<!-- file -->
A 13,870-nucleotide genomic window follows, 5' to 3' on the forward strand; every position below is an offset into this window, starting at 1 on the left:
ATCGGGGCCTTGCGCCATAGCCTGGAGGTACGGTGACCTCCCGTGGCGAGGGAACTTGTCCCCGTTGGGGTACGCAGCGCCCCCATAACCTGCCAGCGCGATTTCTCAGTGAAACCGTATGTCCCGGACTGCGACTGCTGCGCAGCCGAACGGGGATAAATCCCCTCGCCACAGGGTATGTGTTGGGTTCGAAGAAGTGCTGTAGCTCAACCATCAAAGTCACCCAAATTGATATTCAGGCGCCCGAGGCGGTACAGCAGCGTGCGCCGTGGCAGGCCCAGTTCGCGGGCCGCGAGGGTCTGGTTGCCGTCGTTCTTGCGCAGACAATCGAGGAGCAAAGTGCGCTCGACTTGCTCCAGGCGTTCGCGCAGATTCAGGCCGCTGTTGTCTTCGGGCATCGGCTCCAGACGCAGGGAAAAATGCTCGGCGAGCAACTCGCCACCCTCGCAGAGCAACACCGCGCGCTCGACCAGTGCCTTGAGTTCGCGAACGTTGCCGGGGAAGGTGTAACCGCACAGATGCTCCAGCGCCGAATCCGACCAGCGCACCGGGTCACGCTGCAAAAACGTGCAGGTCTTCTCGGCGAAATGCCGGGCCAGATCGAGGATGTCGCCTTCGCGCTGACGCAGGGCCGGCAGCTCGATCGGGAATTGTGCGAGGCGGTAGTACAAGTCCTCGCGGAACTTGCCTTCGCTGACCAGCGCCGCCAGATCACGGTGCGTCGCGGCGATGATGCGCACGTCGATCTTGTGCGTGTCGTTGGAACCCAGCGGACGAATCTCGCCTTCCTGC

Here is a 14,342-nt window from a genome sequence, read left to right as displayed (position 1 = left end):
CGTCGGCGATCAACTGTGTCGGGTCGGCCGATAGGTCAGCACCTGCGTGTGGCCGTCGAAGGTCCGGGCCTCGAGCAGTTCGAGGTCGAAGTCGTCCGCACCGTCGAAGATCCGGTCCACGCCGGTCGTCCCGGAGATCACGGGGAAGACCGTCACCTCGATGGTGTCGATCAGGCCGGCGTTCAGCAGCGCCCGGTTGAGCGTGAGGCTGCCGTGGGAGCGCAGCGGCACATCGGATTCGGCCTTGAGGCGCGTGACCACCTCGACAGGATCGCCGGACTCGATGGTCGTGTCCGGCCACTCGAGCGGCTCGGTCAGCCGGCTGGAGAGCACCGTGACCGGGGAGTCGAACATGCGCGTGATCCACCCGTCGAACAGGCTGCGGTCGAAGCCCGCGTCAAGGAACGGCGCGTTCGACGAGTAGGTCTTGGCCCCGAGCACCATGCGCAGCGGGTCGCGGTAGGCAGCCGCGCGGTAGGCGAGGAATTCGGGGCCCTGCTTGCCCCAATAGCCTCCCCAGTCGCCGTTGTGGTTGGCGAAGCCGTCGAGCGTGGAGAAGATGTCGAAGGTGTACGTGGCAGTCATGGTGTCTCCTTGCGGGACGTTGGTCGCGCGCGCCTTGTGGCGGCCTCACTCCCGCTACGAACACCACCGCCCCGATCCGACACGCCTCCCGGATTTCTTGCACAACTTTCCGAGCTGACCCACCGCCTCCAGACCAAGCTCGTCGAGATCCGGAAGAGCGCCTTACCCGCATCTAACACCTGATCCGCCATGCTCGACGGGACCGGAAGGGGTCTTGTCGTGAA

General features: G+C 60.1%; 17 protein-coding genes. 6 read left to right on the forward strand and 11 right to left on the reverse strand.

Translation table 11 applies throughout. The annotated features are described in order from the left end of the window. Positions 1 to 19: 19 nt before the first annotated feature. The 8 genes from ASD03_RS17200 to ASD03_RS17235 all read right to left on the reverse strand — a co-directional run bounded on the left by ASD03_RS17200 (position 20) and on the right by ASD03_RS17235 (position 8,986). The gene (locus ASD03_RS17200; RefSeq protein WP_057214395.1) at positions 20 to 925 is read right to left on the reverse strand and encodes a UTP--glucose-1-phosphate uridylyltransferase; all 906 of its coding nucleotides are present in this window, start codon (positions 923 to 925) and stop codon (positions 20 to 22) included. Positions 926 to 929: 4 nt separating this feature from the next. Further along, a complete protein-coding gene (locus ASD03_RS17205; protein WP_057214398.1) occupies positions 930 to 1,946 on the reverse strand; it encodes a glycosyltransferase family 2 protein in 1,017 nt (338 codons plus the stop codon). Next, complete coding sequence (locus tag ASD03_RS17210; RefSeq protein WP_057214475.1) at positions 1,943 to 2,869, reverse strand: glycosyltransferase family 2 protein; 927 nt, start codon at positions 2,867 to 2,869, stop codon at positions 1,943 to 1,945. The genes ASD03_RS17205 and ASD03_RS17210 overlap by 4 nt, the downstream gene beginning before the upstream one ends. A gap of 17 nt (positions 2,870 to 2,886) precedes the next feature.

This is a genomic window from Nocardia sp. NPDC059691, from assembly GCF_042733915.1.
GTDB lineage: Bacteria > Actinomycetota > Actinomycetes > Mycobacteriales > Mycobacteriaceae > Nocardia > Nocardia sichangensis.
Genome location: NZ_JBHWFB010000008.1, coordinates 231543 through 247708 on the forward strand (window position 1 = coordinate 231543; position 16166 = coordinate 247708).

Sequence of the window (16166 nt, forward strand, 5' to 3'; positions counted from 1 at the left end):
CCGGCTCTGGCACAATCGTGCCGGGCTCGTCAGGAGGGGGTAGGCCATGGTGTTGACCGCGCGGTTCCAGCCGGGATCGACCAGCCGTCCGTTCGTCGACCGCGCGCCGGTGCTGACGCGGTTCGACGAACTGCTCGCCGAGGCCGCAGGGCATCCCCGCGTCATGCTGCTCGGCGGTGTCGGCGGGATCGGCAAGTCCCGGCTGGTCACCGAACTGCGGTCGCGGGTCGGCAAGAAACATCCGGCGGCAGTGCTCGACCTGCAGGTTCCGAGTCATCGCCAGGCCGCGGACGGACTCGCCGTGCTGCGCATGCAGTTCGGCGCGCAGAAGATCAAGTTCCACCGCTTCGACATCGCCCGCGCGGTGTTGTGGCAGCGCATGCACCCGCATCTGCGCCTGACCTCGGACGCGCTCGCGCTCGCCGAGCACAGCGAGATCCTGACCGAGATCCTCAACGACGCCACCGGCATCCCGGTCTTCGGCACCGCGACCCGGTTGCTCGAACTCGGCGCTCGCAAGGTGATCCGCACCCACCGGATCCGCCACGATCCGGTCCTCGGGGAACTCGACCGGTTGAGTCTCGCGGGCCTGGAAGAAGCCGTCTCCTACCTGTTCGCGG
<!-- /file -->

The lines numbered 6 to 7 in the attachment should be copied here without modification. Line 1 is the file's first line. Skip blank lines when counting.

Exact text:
Translation table 11 applies throughout. The annotated features are described in order from the left end of the window. Positions 1 to 19: 19 nt before the first annotated feature. The 8 genes from ASD03_RS17200 to ASD03_RS17235 all read right to left on the reverse strand — a co-directional run bounded on the left by ASD03_RS17200 (position 20) and on the right by ASD03_RS17235 (position 8,986). The gene (locus ASD03_RS17200; RefSeq protein WP_057214395.1) at positions 20 to 925 is read right to left on the reverse strand and encodes a UTP--glucose-1-phosphate uridylyltransferase; all 906 of its coding nucleotides are present in this window, start codon (positions 923 to 925) and stop codon (positions 20 to 22) included. Positions 926 to 929: 4 nt separating this feature from the next. Further along, a complete protein-coding gene (locus ASD03_RS17205; protein WP_057214398.1) occupies positions 930 to 1,946 on the reverse strand; it encodes a glycosyltransferase family 2 protein in 1,017 nt (338 codons plus the stop codon). Next, complete coding sequence (locus tag ASD03_RS17210; RefSeq protein WP_057214475.1) at positions 1,943 to 2,869, reverse strand: glycosyltransferase family 2 protein; 927 nt, start codon at positions 2,867 to 2,869, stop codon at positions 1,943 to 1,945. The genes ASD03_RS17205 and ASD03_RS17210 overlap by 4 nt, the downstream gene beginning before the upstream one ends. A gap of 17 nt (positions 2,870 to 2,886) precedes the next feature.

This is a genomic window from Nocardia sp. NPDC059691, from assembly GCF_042733915.1.